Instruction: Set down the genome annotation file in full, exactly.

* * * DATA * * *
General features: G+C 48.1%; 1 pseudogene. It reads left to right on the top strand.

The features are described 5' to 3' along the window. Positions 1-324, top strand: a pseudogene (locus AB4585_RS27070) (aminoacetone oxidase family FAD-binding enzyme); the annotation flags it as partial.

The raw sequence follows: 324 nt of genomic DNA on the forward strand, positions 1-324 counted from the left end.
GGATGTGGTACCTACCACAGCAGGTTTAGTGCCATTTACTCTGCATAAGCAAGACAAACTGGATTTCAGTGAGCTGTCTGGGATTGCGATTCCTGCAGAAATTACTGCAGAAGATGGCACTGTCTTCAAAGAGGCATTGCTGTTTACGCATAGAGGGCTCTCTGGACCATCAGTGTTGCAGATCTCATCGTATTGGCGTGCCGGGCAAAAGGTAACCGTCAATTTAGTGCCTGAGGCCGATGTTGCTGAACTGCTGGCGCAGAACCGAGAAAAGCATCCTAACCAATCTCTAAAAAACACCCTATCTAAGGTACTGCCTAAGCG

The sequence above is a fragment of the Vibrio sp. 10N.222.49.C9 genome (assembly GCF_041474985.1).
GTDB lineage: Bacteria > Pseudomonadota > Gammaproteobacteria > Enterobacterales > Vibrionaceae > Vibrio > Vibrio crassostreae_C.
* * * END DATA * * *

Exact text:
General features: G+C 48.1%; 1 pseudogene. It reads left to right on the top strand.

The features are described 5' to 3' along the window. Positions 1-324, top strand: a pseudogene (locus AB4585_RS27070) (aminoacetone oxidase family FAD-binding enzyme); the annotation flags it as partial.

The raw sequence follows: 324 nt of genomic DNA on the forward strand, positions 1-324 counted from the left end.
GGATGTGGTACCTACCACAGCAGGTTTAGTGCCATTTACTCTGCATAAGCAAGACAAACTGGATTTCAGTGAGCTGTCTGGGATTGCGATTCCTGCAGAAATTACTGCAGAAGATGGCACTGTCTTCAAAGAGGCATTGCTGTTTACGCATAGAGGGCTCTCTGGACCATCAGTGTTGCAGATCTCATCGTATTGGCGTGCCGGGCAAAAGGTAACCGTCAATTTAGTGCCTGAGGCCGATGTTGCTGAACTGCTGGCGCAGAACCGAGAAAAGCATCCTAACCAATCTCTAAAAAACACCCTATCTAAGGTACTGCCTAAGCG

The sequence above is a fragment of the Vibrio sp. 10N.222.49.C9 genome (assembly GCF_041474985.1).
GTDB lineage: Bacteria > Pseudomonadota > Gammaproteobacteria > Enterobacterales > Vibrionaceae > Vibrio > Vibrio crassostreae_C.